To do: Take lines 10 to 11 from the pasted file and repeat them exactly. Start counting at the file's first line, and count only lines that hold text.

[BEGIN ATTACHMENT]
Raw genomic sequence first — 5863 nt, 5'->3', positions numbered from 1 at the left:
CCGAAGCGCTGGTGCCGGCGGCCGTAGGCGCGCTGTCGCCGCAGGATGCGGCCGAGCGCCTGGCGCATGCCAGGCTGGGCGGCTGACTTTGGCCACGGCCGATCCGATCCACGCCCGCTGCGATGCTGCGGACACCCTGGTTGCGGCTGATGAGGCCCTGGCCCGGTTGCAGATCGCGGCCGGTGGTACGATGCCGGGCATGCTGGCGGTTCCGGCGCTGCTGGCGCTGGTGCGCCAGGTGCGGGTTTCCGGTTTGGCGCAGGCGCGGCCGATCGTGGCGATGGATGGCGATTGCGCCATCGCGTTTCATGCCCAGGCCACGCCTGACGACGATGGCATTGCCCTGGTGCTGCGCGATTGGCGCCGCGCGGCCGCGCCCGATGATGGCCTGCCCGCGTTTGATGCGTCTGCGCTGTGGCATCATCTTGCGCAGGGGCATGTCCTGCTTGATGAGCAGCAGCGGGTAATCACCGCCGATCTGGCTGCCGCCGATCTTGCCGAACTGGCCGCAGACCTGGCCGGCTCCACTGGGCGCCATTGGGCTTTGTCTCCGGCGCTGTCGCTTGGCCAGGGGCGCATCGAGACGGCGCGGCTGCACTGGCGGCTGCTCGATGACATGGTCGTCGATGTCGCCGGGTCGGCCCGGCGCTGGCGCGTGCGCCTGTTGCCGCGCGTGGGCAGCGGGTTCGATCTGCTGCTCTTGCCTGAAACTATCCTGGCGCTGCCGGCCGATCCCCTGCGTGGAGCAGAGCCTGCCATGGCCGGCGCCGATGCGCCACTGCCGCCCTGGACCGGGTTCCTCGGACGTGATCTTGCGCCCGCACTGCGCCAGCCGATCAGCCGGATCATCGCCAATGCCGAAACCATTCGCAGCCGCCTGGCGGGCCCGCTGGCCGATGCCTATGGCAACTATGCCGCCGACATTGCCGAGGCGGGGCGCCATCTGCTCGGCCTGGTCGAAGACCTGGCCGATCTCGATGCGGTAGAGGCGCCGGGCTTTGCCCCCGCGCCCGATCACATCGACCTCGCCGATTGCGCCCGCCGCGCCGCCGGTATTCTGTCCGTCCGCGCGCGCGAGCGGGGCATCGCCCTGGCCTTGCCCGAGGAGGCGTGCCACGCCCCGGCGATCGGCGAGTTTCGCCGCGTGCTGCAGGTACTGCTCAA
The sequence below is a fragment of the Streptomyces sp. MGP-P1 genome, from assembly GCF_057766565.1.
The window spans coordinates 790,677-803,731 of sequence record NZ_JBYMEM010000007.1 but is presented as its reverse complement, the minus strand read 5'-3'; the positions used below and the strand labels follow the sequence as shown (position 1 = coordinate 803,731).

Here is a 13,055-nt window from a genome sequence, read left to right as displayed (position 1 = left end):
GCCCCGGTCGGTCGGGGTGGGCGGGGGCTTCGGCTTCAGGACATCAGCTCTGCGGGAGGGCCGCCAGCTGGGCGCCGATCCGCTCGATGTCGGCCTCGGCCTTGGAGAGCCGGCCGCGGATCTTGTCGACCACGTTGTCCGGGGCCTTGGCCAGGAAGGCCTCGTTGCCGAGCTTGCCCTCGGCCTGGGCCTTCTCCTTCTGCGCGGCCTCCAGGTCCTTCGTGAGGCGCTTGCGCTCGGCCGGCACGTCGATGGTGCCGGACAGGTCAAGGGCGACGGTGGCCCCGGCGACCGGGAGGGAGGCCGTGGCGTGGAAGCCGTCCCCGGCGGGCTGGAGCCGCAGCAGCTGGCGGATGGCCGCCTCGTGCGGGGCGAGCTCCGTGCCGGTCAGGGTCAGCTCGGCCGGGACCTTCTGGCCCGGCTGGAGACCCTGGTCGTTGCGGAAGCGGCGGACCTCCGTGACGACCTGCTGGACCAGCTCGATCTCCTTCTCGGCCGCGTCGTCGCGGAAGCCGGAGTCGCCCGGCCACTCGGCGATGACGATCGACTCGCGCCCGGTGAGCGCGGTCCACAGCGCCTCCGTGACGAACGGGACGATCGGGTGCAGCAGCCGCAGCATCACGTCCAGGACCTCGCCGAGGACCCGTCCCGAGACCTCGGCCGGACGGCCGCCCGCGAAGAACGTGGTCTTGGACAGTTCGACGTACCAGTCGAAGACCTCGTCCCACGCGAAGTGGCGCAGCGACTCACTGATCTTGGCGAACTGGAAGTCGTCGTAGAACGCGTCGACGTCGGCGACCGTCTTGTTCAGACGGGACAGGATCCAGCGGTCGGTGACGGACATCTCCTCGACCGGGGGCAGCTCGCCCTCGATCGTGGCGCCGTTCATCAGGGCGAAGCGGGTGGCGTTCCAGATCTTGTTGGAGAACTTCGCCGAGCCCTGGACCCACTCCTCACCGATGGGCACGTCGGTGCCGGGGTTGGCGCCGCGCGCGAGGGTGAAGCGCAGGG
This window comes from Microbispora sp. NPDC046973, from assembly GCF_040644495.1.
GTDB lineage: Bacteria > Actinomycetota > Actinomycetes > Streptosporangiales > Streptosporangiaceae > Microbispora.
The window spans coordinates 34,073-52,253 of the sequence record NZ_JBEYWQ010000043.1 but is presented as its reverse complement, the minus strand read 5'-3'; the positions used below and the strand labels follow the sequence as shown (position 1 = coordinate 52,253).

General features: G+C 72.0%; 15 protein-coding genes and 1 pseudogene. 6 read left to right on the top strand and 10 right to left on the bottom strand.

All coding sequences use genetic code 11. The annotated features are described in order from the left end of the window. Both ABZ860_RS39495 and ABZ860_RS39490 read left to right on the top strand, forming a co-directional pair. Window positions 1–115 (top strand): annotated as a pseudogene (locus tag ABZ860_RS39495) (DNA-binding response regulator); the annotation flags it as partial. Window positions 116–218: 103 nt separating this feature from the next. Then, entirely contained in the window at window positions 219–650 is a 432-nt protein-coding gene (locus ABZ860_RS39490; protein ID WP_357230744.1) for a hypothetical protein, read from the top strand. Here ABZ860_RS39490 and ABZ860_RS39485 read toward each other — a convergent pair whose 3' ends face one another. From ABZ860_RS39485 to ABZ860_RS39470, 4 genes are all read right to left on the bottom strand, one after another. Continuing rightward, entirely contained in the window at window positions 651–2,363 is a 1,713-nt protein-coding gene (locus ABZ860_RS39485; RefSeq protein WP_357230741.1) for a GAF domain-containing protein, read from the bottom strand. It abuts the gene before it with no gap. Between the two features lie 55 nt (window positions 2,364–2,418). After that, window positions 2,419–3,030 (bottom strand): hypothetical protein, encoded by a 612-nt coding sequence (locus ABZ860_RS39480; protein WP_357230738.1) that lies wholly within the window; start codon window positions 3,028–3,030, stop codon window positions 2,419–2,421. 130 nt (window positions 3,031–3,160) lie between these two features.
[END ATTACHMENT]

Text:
General features: G+C 72.0%; 15 protein-coding genes and 1 pseudogene. 6 read left to right on the top strand and 10 right to left on the bottom strand.

All coding sequences use genetic code 11. The annotated features are described in order from the left end of the window. Both ABZ860_RS39495 and ABZ860_RS39490 read left to right on the top strand, forming a co-directional pair. Window positions 1–115 (top strand): annotated as a pseudogene (locus tag ABZ860_RS39495) (DNA-binding response regulator); the annotation flags it as partial. Window positions 116–218: 103 nt separating this feature from the next. Then, entirely contained in the window at window positions 219–650 is a 432-nt protein-coding gene (locus ABZ860_RS39490; protein ID WP_357230744.1) for a hypothetical protein, read from the top strand. Here ABZ860_RS39490 and ABZ860_RS39485 read toward each other — a convergent pair whose 3' ends face one another. From ABZ860_RS39485 to ABZ860_RS39470, 4 genes are all read right to left on the bottom strand, one after another. Continuing rightward, entirely contained in the window at window positions 651–2,363 is a 1,713-nt protein-coding gene (locus ABZ860_RS39485; RefSeq protein WP_357230741.1) for a GAF domain-containing protein, read from the bottom strand. It abuts the gene before it with no gap. Between the two features lie 55 nt (window positions 2,364–2,418). After that, window positions 2,419–3,030 (bottom strand): hypothetical protein, encoded by a 612-nt coding sequence (locus ABZ860_RS39480; protein WP_357230738.1) that lies wholly within the window; start codon window positions 3,028–3,030, stop codon window positions 2,419–2,421. 130 nt (window positions 3,031–3,160) lie between these two features.